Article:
No new images, no new sentences, No snappy similes, no stand-alone metaphors, No new situations to describe, No new tales to tell, No passionate ink To spend On this moment. Instead of moving Held between my fingers, The rollerpoint pen Lays idle. At last, the creative Well within Ran bone-dry. Inspiration—miles away. Frustration—sets in. Anger at myself Comes easier Than ideas. The open, unlined Hardcover notebook pages And my mind's interior Are an ideal match: Totally bare, plain, Wordless, a blank. Worst fears Of a writer Confirmed on this Fourth month set aside for poetry. Colour me useless—
Storing them into the black North Face© Recon back-pack Before catching my ride On the Poetry Express*: Newspapers—check. Hand sanitiser—check. Tall boy bottled water—check. The paperback “Assata” By Assata Shakur—check, Black cap Sharpie©—check. House-keys—check. Chump change—check. Wide-ruled spiral notebook—check. Rollerpoint— Rollerpoint— Some days I feel Like the rollerpoint Ink pen clipped on A hoop in my back-pack, Front compartment: Slim, reachable, reliable and Ready to put in work Without the exploitation Usually linked working for others. Spreading my black ink Across open spaces with rules, Formed into paragraphs & sentences With hella bold lines that either amazes Or alienates the eyes meeting them. No matter the outcome, attention on my flow Is caught for a scant five minutes or less.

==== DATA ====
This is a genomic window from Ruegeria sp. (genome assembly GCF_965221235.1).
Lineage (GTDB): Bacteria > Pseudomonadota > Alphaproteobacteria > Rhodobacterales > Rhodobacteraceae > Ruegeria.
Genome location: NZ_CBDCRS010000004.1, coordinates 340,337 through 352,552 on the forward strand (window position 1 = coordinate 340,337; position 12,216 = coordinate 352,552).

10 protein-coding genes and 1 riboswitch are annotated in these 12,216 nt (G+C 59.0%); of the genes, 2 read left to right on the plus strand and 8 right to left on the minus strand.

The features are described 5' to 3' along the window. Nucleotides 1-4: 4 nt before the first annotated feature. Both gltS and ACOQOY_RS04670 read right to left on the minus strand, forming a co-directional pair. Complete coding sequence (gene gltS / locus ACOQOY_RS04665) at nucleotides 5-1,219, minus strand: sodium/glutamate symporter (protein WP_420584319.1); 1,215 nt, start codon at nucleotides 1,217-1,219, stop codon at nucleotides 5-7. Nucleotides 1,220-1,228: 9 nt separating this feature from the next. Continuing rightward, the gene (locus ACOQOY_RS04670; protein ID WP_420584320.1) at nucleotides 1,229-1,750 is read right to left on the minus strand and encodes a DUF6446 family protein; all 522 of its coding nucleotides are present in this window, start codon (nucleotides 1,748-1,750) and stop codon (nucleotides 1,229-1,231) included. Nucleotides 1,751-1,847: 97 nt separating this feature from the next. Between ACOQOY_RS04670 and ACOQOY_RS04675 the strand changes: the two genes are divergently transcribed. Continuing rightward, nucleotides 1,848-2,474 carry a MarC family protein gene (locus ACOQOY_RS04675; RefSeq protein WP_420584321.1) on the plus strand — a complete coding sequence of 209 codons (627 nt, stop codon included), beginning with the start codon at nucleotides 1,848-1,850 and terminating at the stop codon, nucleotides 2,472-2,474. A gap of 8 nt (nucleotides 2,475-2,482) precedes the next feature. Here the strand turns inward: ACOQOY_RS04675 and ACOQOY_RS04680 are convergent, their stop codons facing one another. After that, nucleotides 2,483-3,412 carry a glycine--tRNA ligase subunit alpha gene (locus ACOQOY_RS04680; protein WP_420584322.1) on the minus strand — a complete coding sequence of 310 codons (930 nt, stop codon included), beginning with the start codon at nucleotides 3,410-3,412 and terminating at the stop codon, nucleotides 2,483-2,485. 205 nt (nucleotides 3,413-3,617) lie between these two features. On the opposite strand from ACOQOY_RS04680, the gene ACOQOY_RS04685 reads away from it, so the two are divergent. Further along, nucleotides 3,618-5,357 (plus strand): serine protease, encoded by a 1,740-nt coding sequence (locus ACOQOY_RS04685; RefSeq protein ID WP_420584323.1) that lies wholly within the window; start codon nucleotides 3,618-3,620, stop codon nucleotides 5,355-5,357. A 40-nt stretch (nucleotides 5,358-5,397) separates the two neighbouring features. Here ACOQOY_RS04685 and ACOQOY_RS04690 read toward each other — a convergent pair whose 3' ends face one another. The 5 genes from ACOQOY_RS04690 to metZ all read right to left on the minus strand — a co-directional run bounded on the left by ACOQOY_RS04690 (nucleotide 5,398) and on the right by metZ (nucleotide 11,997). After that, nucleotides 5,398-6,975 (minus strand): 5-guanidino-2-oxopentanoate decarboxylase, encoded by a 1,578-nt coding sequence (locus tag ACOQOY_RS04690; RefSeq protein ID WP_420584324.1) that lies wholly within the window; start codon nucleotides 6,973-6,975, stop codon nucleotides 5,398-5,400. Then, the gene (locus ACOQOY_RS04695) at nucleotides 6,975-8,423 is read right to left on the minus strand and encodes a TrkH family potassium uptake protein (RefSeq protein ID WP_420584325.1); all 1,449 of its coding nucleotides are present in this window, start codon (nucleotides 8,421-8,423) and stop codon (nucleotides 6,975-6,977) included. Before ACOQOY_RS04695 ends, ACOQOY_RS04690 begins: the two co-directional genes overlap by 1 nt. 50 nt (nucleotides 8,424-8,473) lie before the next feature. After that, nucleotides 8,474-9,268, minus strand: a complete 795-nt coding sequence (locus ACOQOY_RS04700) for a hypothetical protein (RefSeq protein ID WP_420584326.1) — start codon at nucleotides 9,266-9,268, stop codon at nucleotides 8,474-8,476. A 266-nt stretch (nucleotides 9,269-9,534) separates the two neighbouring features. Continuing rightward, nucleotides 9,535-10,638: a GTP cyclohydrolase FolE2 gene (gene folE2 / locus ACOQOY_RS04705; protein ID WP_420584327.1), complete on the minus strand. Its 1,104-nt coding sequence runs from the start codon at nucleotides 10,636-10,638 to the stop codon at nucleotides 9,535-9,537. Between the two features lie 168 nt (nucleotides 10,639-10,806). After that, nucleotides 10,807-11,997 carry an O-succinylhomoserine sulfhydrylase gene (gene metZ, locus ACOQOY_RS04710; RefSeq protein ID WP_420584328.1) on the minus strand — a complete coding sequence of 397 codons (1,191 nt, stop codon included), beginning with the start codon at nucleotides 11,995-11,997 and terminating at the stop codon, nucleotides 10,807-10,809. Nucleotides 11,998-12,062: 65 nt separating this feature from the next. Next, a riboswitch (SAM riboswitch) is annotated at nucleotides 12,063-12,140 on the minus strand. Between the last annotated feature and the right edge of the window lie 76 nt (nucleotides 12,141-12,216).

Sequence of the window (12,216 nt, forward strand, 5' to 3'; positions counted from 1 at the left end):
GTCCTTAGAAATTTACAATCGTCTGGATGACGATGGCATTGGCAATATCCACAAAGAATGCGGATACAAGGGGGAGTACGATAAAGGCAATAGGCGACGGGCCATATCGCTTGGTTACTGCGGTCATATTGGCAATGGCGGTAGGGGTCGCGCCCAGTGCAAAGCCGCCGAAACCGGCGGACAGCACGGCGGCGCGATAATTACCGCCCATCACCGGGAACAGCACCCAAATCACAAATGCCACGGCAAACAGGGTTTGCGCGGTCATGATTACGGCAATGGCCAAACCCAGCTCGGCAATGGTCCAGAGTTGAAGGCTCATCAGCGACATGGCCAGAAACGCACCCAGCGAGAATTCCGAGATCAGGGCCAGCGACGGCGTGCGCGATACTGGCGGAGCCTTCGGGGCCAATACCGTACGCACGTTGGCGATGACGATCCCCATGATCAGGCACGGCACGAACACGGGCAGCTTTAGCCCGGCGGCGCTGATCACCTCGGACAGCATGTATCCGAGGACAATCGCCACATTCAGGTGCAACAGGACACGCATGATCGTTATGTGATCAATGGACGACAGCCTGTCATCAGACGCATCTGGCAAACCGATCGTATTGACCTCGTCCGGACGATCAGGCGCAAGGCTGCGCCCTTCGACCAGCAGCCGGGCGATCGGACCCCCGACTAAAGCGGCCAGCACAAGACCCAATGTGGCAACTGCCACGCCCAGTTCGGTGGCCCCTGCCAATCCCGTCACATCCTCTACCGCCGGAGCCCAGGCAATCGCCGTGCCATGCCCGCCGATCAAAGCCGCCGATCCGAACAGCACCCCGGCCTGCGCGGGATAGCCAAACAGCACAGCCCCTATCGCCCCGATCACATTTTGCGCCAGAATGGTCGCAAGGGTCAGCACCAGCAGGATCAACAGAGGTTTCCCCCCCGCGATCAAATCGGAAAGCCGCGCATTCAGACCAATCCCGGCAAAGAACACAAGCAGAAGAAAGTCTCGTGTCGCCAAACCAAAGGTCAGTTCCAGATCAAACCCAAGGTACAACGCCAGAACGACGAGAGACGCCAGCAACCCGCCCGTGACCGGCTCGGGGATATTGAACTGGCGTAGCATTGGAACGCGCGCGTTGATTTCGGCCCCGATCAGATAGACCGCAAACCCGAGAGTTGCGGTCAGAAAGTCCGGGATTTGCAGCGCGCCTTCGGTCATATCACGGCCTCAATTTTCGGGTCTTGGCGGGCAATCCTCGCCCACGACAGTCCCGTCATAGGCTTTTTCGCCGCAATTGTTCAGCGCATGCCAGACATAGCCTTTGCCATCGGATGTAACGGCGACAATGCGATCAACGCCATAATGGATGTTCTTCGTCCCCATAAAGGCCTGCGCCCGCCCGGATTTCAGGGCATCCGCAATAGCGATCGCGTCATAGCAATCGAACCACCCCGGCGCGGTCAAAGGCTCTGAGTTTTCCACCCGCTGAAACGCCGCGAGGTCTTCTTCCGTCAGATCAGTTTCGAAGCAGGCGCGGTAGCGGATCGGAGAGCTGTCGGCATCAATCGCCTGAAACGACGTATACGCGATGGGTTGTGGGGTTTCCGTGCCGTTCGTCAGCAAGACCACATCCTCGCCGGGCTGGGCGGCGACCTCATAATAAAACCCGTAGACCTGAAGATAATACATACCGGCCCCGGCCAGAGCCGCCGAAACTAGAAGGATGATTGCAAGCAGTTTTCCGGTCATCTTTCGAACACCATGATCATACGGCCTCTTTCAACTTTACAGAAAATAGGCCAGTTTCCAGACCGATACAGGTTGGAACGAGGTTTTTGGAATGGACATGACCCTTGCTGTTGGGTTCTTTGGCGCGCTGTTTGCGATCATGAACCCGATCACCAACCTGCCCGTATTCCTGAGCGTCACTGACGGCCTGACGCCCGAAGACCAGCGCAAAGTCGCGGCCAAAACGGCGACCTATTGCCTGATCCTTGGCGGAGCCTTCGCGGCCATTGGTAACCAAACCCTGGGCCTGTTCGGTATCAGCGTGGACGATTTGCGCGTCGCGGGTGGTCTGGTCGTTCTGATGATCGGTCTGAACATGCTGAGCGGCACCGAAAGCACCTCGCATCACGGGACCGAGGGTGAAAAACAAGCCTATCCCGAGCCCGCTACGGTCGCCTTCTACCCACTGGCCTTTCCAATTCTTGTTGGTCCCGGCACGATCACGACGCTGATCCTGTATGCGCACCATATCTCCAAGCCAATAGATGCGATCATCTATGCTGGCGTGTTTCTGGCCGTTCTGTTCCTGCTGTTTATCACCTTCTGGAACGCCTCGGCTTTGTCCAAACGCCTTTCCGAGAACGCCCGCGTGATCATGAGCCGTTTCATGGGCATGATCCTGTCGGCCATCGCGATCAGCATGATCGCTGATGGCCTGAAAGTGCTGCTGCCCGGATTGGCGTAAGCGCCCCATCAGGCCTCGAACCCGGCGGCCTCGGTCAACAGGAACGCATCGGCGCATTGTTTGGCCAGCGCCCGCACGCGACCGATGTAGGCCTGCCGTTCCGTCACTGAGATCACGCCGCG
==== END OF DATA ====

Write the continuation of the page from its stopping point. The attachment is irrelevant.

One African Italian Tsalagi* Sired in the year of many revolutions 1968 Approaches a flat empty space Begging to be filled When pen makes contact and One's ornate penstrokes Unleashes one's visceral Honesty all around. What one feels, What one knows, What one sees, Three fundamental rules To scribbling creatively Not printed anywhere, Put into much-needed practise As one bends the English language to One driven, focused will. Better than Lying on a psychologist's couch, Reaching for the pen and using Plain white parchment as one Playground to vent Is the best therapy. Should one say, essential? Implosion Must be averted. Surrender to spreading Internal flame must no occur If parchment and pen Are both available To this One. *What the Cherokee Indians call themselves. Pronounced: “Chah-lah-gee.”
Dee Allen is a African-Italian performance poet based in Oakland, California U.S.A. Active on creative writing & Spoken Word since the early 1990s. Author of 7 books–Boneyard, Unwritten Law, Stormwater, Skeletal Black [ all from POOR Press ], Elohi Unitsi [ Conviction 2 Change Publishing ] and his 2 newest, Rusty Gallows: Passages Against Hate [ Vagabond Books ] and Plans [ Nomadic Press ]–and 46 anthology appearances under his figurative belt so far.